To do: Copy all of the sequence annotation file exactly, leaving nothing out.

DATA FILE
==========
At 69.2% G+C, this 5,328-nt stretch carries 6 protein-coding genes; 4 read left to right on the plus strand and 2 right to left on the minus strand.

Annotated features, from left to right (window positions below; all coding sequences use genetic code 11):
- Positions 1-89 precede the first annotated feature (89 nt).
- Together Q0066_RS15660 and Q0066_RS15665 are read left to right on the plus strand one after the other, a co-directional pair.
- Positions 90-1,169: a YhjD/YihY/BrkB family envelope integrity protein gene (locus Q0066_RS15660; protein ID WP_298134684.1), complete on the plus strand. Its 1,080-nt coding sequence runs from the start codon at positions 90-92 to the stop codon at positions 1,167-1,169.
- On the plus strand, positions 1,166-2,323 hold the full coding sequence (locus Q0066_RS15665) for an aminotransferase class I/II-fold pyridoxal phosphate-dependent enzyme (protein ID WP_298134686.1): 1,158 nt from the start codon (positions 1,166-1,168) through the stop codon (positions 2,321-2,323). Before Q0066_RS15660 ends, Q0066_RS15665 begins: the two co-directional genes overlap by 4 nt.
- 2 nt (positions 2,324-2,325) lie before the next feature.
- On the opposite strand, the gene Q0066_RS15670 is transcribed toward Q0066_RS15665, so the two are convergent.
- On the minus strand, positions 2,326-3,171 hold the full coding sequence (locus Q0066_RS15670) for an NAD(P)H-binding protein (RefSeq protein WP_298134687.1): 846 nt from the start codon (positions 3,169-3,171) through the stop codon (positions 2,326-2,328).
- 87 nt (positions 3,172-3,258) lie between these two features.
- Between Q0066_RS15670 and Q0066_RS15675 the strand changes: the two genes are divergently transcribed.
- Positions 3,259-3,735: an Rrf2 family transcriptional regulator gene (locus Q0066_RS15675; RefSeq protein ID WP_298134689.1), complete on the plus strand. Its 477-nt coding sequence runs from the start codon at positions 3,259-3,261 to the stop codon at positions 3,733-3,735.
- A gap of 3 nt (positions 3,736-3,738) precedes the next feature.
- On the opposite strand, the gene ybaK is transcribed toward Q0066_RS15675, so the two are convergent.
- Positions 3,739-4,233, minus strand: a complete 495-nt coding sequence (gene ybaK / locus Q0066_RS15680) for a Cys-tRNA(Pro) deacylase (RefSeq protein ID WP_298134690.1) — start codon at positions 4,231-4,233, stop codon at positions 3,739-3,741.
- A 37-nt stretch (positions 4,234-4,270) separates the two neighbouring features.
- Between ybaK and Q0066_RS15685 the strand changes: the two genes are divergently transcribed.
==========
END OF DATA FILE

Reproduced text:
At 69.2% G+C, this 5,328-nt stretch carries 6 protein-coding genes; 4 read left to right on the plus strand and 2 right to left on the minus strand.

Annotated features, from left to right (window positions below; all coding sequences use genetic code 11):
- Positions 1-89 precede the first annotated feature (89 nt).
- Together Q0066_RS15660 and Q0066_RS15665 are read left to right on the plus strand one after the other, a co-directional pair.
- Positions 90-1,169: a YhjD/YihY/BrkB family envelope integrity protein gene (locus Q0066_RS15660; protein ID WP_298134684.1), complete on the plus strand. Its 1,080-nt coding sequence runs from the start codon at positions 90-92 to the stop codon at positions 1,167-1,169.
- On the plus strand, positions 1,166-2,323 hold the full coding sequence (locus Q0066_RS15665) for an aminotransferase class I/II-fold pyridoxal phosphate-dependent enzyme (protein ID WP_298134686.1): 1,158 nt from the start codon (positions 1,166-1,168) through the stop codon (positions 2,321-2,323). Before Q0066_RS15660 ends, Q0066_RS15665 begins: the two co-directional genes overlap by 4 nt.
- 2 nt (positions 2,324-2,325) lie before the next feature.
- On the opposite strand, the gene Q0066_RS15670 is transcribed toward Q0066_RS15665, so the two are convergent.
- On the minus strand, positions 2,326-3,171 hold the full coding sequence (locus Q0066_RS15670) for an NAD(P)H-binding protein (RefSeq protein WP_298134687.1): 846 nt from the start codon (positions 3,169-3,171) through the stop codon (positions 2,326-2,328).
- 87 nt (positions 3,172-3,258) lie between these two features.
- Between Q0066_RS15670 and Q0066_RS15675 the strand changes: the two genes are divergently transcribed.
- Positions 3,259-3,735: an Rrf2 family transcriptional regulator gene (locus Q0066_RS15675; RefSeq protein ID WP_298134689.1), complete on the plus strand. Its 477-nt coding sequence runs from the start codon at positions 3,259-3,261 to the stop codon at positions 3,733-3,735.
- A gap of 3 nt (positions 3,736-3,738) precedes the next feature.
- On the opposite strand, the gene ybaK is transcribed toward Q0066_RS15675, so the two are convergent.
- Positions 3,739-4,233, minus strand: a complete 495-nt coding sequence (gene ybaK / locus Q0066_RS15680) for a Cys-tRNA(Pro) deacylase (RefSeq protein ID WP_298134690.1) — start codon at positions 4,231-4,233, stop codon at positions 3,739-3,741.
- A 37-nt stretch (positions 4,234-4,270) separates the two neighbouring features.
- Between ybaK and Q0066_RS15685 the strand changes: the two genes are divergently transcribed.